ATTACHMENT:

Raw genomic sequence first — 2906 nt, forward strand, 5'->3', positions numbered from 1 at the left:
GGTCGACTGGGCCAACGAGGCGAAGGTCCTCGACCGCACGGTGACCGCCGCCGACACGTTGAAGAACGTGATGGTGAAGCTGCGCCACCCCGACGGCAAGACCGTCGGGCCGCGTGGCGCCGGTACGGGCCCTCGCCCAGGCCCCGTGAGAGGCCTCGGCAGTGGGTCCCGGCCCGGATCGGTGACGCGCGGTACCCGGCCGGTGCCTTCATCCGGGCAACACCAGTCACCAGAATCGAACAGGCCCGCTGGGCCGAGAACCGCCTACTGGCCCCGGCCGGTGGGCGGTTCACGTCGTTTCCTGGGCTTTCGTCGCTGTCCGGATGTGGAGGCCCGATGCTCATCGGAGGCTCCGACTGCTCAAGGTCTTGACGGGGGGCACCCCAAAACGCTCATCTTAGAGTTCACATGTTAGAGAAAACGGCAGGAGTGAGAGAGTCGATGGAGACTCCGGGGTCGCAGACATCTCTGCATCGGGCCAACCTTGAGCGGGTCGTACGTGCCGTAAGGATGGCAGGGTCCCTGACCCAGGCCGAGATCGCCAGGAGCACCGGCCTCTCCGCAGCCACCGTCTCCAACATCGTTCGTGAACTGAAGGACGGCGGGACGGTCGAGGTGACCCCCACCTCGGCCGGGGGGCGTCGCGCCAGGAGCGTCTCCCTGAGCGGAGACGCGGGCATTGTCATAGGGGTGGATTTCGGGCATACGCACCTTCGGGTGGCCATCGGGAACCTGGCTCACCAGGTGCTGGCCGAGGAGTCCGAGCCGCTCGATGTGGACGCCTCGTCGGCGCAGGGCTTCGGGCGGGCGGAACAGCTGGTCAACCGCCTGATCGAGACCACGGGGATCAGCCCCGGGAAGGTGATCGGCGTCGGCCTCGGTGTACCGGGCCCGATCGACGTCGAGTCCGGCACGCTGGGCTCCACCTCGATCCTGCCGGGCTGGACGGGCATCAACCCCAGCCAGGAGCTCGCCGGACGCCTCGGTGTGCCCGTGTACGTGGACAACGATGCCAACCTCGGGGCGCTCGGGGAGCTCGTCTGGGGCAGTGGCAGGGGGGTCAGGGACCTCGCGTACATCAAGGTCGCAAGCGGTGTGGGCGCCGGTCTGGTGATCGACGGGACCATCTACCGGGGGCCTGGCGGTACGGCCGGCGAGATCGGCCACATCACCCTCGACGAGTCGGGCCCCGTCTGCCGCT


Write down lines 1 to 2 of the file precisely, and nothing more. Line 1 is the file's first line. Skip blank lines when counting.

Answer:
Raw genomic sequence first — 2906 nt, forward strand, 5'->3', positions numbered from 1 at the left:
GGTCGACTGGGCCAACGAGGCGAAGGTCCTCGACCGCACGGTGACCGCCGCCGACACGTTGAAGAACGTGATGGTGAAGCTGCGCCACCCCGACGGCAAGACCGTCGGGCCGCGTGGCGCCGGTACGGGCCCTCGCCCAGGCCCCGTGAGAGGCCTCGGCAGTGGGTCCCGGCCCGGATCGGTGACGCGCGGTACCCGGCCGGTGCCTTCATCCGGGCAACACCAGTCACCAGAATCGAACAGGCCCGCTGGGCCGAGAACCGCCTACTGGCCCCGGCCGGTGGGCGGTTCACGTCGTTTCCTGGGCTTTCGTCGCTGTCCGGATGTGGAGGCCCGATGCTCATCGGAGGCTCCGACTGCTCAAGGTCTTGACGGGGGGCACCCCAAAACGCTCATCTTAGAGTTCACATGTTAGAGAAAACGGCAGGAGTGAGAGAGTCGATGGAGACTCCGGGGTCGCAGACATCTCTGCATCGGGCCAACCTTGAGCGGGTCGTACGTGCCGTAAGGATGGCAGGGTCCCTGACCCAGGCCGAGATCGCCAGGAGCACCGGCCTCTCCGCAGCCACCGTCTCCAACATCGTTCGTGAACTGAAGGACGGCGGGACGGTCGAGGTGACCCCCACCTCGGCCGGGGGGCGTCGCGCCAGGAGCGTCTCCCTGAGCGGAGACGCGGGCATTGTCATAGGGGTGGATTTCGGGCATACGCACCTTCGGGTGGCCATCGGGAACCTGGCTCACCAGGTGCTGGCCGAGGAGTCCGAGCCGCTCGATGTGGACGCCTCGTCGGCGCAGGGCTTCGGGCGGGCGGAACAGCTGGTCAACCGCCTGATCGAGACCACGGGGATCAGCCCCGGGAAGGTGATCGGCGTCGGCCTCGGTGTACCGGGCCCGATCGACGTCGAGTCCGGCACGCTGGGCTCCACCTCGATCCTGCCGGGCTGGACGGGCATCAACCCCAGCCAGGAGCTCGCCGGACGCCTCGGTGTGCCCGTGTACGTGGACAACGATGCCAACCTCGGGGCGCTCGGGGAGCTCGTCTGGGGCAGTGGCAGGGGGGTCAGGGACCTCGCGTACATCAAGGTCGCAAGCGGTGTGGGCGCCGGTCTGGTGATCGACGGGACCATCTACCGGGGGCCTGGCGGTACGGCCGGCGAGATCGGCCACATCACCCTCGACGAGTCGGGCCCCGTCTGCCGCT